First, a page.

Human papillomaviruses (HPV) cause the most common sexually transmitted infections in the world and are responsible for almost all cases of cervical cancer in females and genital warts in males and females.
So here’s a question — Did you know that there is a vaccine that can prevent the majority of cancers caused by HPV?
“Every year in the United States, HPV causes 32,500 cancers in females and males,” says Jamie Harrison, MD, a family medicine physician at Southeast Primary Care in Cape Girardeau who specializes in the care of both children and adults. “The HPV vaccine can prevent 30,000 of these.”
The human papillomavirus actually is a group of more than 150 related viruses, some of which can cause cancer. According to the Centers for Disease Control and Prevention, one out of every four people will have a form of the virus in their body at some point in their life. Typically, there are no early symptoms and the virus can spread through sexual contact.
“While the body clears nine out of 10 infections on its own, unfortunately some progress,” explains Dr. Harrison. “This can lead to genital warts and/or cancer in both females and males.”
Cancers caused by HPV include cervical, vaginal and vulvar cancers, oropharyngeal (mouth or throat) cancers, and anal or penile cancers. The HPV vaccine available in the United States — called Gardasil 9 — targets the most common types of HPV that are responsible for 80% of cervical cancers and 90% of genital warts, which may trigger cancer later in life if left untreated.
Dr. Harrison is on the front lines of educating parents and children about the benefits of the HPV vaccine. In her family medicine practice, she brings up the topic as often as she can, during routine annual wellness exams, including well child checks and well teen checks. “It’s part of my job to talk about healthy habits and to educate children and adults about cancer prevention whenever they come to see me,” she says.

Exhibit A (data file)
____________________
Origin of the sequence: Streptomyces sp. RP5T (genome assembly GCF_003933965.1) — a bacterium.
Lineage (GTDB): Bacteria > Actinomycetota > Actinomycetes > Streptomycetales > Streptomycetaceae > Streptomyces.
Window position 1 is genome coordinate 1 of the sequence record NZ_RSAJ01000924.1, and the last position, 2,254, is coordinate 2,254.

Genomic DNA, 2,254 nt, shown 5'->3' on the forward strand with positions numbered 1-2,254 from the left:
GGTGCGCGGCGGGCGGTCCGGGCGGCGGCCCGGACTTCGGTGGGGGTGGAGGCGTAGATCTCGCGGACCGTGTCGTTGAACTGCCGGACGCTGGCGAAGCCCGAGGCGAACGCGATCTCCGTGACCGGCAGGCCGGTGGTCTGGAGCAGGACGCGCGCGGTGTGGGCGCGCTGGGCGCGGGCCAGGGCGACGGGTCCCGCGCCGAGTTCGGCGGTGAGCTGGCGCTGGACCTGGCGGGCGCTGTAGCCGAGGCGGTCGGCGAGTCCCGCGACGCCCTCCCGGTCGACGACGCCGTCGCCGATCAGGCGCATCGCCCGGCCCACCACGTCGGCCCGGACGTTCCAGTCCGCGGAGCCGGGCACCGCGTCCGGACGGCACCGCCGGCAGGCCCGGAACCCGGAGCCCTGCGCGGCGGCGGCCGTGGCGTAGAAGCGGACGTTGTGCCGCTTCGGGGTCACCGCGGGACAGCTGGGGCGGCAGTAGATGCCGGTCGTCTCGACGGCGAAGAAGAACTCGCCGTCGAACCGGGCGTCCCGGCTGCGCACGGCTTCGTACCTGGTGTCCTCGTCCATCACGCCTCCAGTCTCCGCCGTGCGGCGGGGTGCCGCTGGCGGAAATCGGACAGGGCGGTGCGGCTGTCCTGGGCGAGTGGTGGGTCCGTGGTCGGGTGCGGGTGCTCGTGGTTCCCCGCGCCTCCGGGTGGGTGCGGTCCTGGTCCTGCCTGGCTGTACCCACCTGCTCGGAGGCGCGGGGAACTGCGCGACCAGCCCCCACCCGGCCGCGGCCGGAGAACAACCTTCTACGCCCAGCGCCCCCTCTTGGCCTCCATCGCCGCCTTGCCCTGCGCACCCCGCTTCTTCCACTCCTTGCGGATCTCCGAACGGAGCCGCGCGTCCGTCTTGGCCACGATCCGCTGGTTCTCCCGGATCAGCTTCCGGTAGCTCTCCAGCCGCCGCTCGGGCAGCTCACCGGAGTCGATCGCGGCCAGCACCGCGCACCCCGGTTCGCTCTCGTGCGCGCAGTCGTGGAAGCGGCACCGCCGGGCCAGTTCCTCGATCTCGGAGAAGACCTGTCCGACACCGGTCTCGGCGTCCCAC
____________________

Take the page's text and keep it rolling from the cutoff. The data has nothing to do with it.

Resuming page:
Common and expected side effects that she tells her patients include redness and swelling at the injection side. Rare side effects include lightheadedness, fainting or nausea directly following the injection. Notes Dr. Harrison, “I give this vaccine very frequently in my practice and have never experienced the latter. The benefits of this vaccine far outweigh the risks.”
HPV Vaccine Recommendations
The HPV vaccine has been available since 2006 for girls and since 2009 for boys. Despite being available for more than a decade, though, the overall percentage of the number of girls and boys obtaining the vaccine is still low. In 2016, the national average was about 50 percent. In Missouri, it was far less, with 28.3 percent of girls and 11.3 percent of boys in the state receiving at least one dose of the HPV vaccine series.
The U.S. Department of Health and Human Services wants to change that. In its Healthy People 2020 goals, the department wants to increase the HPV vaccination rates among 13-15 year olds to 80 percent. NCI-designated Cancer Centers across the United States now are actively advocating for higher HPV vaccination rates.
The American Academy of Pediatrics recommends vaccinations for both boys and girls beginning at age 11 or 12, but it can be started as early as age 9. Dr. Harrison also notes that the earlier the vaccine series is started, the fewer the number of injections.
“If you start the vaccine series between the ages of 9 and 14, the series is complete with only two injections, six months apart,” she says. “If the vaccines are started at age 15 or later, the series requires three injections to complete.”
“I’m very passionate about talking about this with my patients because I have seen the pain, physical destruction, and emotional stress that is caused by a diagnosis of cancer,” urges Dr. Harrison. “I don’t want to have a single patient going through cancer treatment if it can be prevented.”
She adds, “This is huge. Let’s focus on preventing some cancers versus talking about cancer treatment. Get the HPV vaccine.”
The HPV Vaccine - Get the Facts
- The HPV vaccine has been available for more than 10 years (since 2006 for girls and 2009 for boys) and is safe and effective.
- The vaccine is recommended for women up to age 26 and for men up to age 21.
- There are more than 200 types of human papillomaviruses. About a dozen of them can cause various cancers, including cervical, anal, penile, mouth (oropharyngeal), vulvar and vaginal cancers.
- The vaccine targets the most aggressive types of HPV that are responsible for 80% of cervical cancers and 90% of genital warts
- If the vaccine is initiated before the age of 15, it requires two injections given over six months. If the vaccine is started later, it will require three injections.